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17.4. Built-in Snippets

Many of the snippets that come with Dreamweaver offer solutions to specific problems you may never encounter, like a page footer containing two lists of links and a copyright notice. However, some of them are useful for most Web developers. Here are some examples:

UP TO SPEED
A Snippet of Caution

Snippets aren't as smart as other Dreamweaver features. Dreamweaver's usually good about warning you before you make a mistake, but it doesn't make a peep if you're adding a snippet incorrectly.

For instance, when you use one of the program's form snippets to add, say, a text field to a page, Dreamweaver doesn't check to see whether you're really putting the snippet into a form. Dreamweaver doesn't let you know whether the required <form> tag is missing, and certainly won't add it itself. Furthermore, if you're working in Code View, Dreamweaver lets you add snippets to the <head> or even outside the <html> tags altogether, which is useful when creating dynamic Web pages that include server-side programming code, but just creates messy and invalid HTML on normal Web pages.

Furthermore, snippets don't take advantage of Dreamweaver's site management features to keep track of links or paths to images. Suppose you create a snippet that includes an image. If you insert that snippet into another page, the image may or may not display correctly. If you create a snippet that includes a link from one page to another on your site, that link is also unlikely to work in another page.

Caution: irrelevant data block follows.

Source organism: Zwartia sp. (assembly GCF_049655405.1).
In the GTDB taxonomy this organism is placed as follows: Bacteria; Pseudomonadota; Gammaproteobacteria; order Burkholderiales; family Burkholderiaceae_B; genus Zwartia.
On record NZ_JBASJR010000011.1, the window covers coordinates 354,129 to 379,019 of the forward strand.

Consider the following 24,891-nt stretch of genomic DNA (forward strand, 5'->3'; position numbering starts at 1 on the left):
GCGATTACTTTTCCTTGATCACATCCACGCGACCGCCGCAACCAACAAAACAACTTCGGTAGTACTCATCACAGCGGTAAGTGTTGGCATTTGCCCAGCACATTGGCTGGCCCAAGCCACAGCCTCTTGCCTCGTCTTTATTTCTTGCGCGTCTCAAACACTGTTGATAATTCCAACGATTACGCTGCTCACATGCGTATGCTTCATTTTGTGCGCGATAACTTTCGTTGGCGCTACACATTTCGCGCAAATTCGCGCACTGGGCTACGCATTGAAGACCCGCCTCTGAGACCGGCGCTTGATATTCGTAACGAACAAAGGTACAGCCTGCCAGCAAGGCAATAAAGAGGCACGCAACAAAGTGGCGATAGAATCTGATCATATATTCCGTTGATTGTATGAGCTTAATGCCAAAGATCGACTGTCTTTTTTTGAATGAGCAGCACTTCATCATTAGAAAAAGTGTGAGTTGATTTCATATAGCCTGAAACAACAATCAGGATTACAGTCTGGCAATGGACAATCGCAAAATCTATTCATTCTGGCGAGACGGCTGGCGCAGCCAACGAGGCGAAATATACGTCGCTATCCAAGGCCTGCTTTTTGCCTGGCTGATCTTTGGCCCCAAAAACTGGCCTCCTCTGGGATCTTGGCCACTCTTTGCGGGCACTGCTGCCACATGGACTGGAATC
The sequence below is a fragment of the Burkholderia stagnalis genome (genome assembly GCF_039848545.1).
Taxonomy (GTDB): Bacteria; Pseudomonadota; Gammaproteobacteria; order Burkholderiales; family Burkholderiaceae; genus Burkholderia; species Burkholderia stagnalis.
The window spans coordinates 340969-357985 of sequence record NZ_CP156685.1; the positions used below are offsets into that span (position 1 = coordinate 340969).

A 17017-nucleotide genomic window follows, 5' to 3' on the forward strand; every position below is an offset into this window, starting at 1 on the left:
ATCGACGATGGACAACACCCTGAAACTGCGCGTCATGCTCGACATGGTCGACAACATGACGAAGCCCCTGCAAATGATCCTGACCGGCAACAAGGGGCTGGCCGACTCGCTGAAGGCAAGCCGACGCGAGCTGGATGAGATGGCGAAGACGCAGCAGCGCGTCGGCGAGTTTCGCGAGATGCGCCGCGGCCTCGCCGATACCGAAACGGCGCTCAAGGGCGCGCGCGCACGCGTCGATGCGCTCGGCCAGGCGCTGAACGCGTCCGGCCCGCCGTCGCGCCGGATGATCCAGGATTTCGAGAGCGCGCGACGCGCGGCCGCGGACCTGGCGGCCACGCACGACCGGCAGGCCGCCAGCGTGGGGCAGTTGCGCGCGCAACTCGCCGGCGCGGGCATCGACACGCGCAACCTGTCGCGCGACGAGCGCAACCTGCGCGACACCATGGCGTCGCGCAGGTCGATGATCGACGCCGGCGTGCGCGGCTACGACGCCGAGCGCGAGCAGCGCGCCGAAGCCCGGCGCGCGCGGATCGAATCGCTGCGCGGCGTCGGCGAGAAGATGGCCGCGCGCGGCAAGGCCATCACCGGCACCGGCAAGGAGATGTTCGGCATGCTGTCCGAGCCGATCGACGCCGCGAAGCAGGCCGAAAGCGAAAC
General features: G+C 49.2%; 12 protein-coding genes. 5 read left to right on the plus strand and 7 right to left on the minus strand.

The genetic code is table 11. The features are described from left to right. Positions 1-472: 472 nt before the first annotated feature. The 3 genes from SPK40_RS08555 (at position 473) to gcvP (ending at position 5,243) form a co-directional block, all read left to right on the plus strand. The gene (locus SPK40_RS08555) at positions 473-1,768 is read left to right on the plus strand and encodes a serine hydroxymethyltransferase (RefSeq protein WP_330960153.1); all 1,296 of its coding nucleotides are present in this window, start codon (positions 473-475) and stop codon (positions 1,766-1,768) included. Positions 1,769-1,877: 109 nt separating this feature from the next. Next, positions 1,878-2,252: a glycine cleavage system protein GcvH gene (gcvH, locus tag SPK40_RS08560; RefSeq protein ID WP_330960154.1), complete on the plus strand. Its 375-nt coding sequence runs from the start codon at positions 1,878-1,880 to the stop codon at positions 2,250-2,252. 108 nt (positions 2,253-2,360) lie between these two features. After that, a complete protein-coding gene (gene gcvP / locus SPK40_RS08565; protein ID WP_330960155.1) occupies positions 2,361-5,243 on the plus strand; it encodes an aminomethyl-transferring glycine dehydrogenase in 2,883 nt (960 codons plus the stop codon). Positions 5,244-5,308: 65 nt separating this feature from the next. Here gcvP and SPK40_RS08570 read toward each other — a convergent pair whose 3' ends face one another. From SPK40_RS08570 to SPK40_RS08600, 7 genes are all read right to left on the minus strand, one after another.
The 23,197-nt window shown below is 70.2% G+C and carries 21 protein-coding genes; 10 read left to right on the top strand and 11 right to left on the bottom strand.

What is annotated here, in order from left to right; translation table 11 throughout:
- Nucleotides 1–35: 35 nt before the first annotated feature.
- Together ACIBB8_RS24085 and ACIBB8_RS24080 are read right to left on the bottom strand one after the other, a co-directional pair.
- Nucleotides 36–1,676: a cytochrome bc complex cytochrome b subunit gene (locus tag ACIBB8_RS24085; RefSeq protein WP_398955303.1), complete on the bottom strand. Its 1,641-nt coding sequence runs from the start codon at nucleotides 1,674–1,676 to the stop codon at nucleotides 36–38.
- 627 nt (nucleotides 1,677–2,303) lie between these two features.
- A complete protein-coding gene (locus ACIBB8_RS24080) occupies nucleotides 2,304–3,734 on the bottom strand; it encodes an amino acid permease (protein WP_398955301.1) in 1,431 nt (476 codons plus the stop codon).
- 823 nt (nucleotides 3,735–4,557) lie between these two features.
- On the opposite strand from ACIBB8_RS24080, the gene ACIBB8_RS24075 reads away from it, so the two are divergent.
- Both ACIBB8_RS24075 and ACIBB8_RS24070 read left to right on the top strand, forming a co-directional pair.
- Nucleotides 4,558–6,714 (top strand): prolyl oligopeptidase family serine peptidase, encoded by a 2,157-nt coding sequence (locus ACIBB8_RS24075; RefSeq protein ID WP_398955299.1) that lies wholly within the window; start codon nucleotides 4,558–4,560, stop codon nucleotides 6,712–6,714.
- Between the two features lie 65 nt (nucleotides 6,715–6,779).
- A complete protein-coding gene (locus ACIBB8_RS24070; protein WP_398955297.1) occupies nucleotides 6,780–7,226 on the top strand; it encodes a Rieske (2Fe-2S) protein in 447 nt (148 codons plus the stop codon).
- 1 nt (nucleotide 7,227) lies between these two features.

So it's best to create snippets without images or links—but there are workarounds. For instance, you can create snippets with fake links—use nothing but the # symbol for the link, for example—and update the link later. For images, you can use Dreamweaver's Image Placeholder object to simulate a graphic in a snippet (choose Insert→Image Placeholder). After adding the snippet to the page, update the placeholder with your real image file.

If you want to create reusable content that can keep track of links and images, see Dreamweaver's Library feature, as described on the next page.



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